The sphenopalatine ganglion (SPG) is a large extracranial structure that has rich sympathetic and parasympathetic autonomic innervations, which explains the autonomic features associated with cluster headache. Cluster headache involves activation of the parasympathetic outflow from the superior salivary nucleus of the facial nerve, predominantly through the SPG.1
SPG block and radiofrequency ablation (RFA) are indicated in the management of intractable medically resistant cluster headaches, migraine, and other trigeminal autonomic cephalalgias.
Intractable orofacial pain syndromes (eg, persistent idiopathic facial pain, “atypical facial pain”).
SPHENOPALATINE GANGLION NEUROANATOMY
The SPG has rich parasympathetic (preganglionic axons and postganglionic cell bodies and axons) and sympathetic (postganglionic axons) components. The parasympathetic preganglionic cell bodies projecting to the SPG originate in the superior salivatory nucleus (SSN) of the facial nerve in the pons.
The efferent fibers of the SSN travel in the nervus intermedius and divide at the geniculate ganglion to become the greater petrosal nerve and chorda tympani nerve. The first-order parasympathetic neurons in the greater petrosal nerve are joined by the postganglionic sympathetic fibers from the deep petrosal nerve, forming the nerve to the pterygoid canal (vidian nerve). The preganglionic parasympathetic neurons then synapse with the second-order parasympathetic neuronal cell bodies located in the SPG.
The postganglionic parasympathetic fibers then run with branches of the maxillary nerve (V2) to reach their targets. Therefore, the only cell bodies located within the SPG are those of the second-order postganglionic parasympathetic neurons, which may explain the clinical observation that patients after radiofrequency ablation (RFA) of the SPG usually notice improvement of the autonomic parasympathetic symptoms either earlier or even without improvement of the headache pain.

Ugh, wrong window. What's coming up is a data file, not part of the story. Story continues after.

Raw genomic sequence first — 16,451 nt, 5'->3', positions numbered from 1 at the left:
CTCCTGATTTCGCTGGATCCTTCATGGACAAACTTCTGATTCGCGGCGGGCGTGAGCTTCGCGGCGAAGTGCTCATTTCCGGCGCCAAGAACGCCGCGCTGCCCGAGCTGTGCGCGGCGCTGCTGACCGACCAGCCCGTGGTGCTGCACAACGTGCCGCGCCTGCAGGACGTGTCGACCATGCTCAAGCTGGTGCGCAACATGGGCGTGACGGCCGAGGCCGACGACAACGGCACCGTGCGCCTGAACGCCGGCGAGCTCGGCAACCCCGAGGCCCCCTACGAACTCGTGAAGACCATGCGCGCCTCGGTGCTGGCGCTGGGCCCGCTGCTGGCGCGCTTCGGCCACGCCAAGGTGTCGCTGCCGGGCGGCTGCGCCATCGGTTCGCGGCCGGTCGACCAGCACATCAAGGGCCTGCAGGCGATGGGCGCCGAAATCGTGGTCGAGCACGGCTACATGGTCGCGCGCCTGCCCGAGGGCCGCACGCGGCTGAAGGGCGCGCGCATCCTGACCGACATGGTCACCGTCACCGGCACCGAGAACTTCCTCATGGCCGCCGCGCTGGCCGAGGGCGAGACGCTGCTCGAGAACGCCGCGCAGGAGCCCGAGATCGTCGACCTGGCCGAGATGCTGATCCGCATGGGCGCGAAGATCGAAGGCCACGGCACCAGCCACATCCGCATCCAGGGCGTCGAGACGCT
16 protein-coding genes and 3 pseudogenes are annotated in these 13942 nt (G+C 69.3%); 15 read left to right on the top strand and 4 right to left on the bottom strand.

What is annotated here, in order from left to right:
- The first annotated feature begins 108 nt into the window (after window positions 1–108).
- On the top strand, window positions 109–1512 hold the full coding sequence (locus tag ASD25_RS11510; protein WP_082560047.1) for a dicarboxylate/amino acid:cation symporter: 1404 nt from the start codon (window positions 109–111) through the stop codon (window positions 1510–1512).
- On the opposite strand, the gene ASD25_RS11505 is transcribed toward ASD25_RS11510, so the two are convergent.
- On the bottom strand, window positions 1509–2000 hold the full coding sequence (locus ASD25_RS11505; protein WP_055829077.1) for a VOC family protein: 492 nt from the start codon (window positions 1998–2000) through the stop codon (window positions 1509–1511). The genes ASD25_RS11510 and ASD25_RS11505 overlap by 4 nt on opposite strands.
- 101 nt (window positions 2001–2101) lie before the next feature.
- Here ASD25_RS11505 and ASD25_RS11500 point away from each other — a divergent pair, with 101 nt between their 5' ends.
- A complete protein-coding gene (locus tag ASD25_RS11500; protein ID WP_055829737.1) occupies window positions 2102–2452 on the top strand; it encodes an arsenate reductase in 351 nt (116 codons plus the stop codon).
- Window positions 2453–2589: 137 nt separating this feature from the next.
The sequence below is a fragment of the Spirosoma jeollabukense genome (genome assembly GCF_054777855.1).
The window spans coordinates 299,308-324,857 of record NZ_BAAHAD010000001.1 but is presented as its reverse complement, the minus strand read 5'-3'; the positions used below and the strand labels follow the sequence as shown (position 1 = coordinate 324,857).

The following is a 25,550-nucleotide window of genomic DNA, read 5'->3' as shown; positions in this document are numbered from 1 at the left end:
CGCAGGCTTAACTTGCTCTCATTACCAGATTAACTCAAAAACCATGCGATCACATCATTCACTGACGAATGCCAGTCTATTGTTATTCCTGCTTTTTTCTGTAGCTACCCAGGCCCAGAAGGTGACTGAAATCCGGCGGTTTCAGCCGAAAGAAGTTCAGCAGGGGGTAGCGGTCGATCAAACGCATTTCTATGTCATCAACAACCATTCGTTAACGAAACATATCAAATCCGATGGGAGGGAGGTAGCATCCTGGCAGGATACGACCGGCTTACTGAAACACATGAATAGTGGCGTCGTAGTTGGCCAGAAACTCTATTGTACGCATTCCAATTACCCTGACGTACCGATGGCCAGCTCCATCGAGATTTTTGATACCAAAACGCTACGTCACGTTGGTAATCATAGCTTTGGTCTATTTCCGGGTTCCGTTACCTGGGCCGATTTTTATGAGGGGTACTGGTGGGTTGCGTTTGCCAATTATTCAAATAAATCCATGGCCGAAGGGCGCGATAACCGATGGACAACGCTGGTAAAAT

The sympathetic cell bodies projecting to the SPG originate in the upper thoracic spinal cord (T1-T2). The preganglionic sympathetic neurons then synapse in the cervical sympathetic ganglia, mainly the superior cervical ganglion. The postganglionic second-order sympathetic neurons form the carotid sympathetic plexus and reach the pterygoid canal through the deep petrosal nerve where it joins the first-order parasympathetic neurons in the greater petrosal nerve, forming the nerve to the pterygoid canal (vidian nerve). Postganglionic sympathetic fibers pass through the SPG without synapsing and innervate mainly the blood vessels.
SPHENOPALATINE GANGLION ANATOMY
The SPG is located in the pterygopalatine fossa (PPF), which is a small, upside-down pyramidal space 2 cm high and 1 cm wide.
The pterygopalatine fossa is located behind the posterior wall of the maxillary sinus and is bordered posteriorly by the medial plate of the pterygoid process, superiorly by the sphenoid sinus, medially by the perpendicular plate of the palatine bone, and laterally it communicates with the infratemporal fossa.
Superolaterally lies the foramen rotundum with the exiting maxillary nerve, and inferomedially there is the vidian nerve (greater petrosal and deep petrosal nerves) within the pterygoid canal (Table 18-1).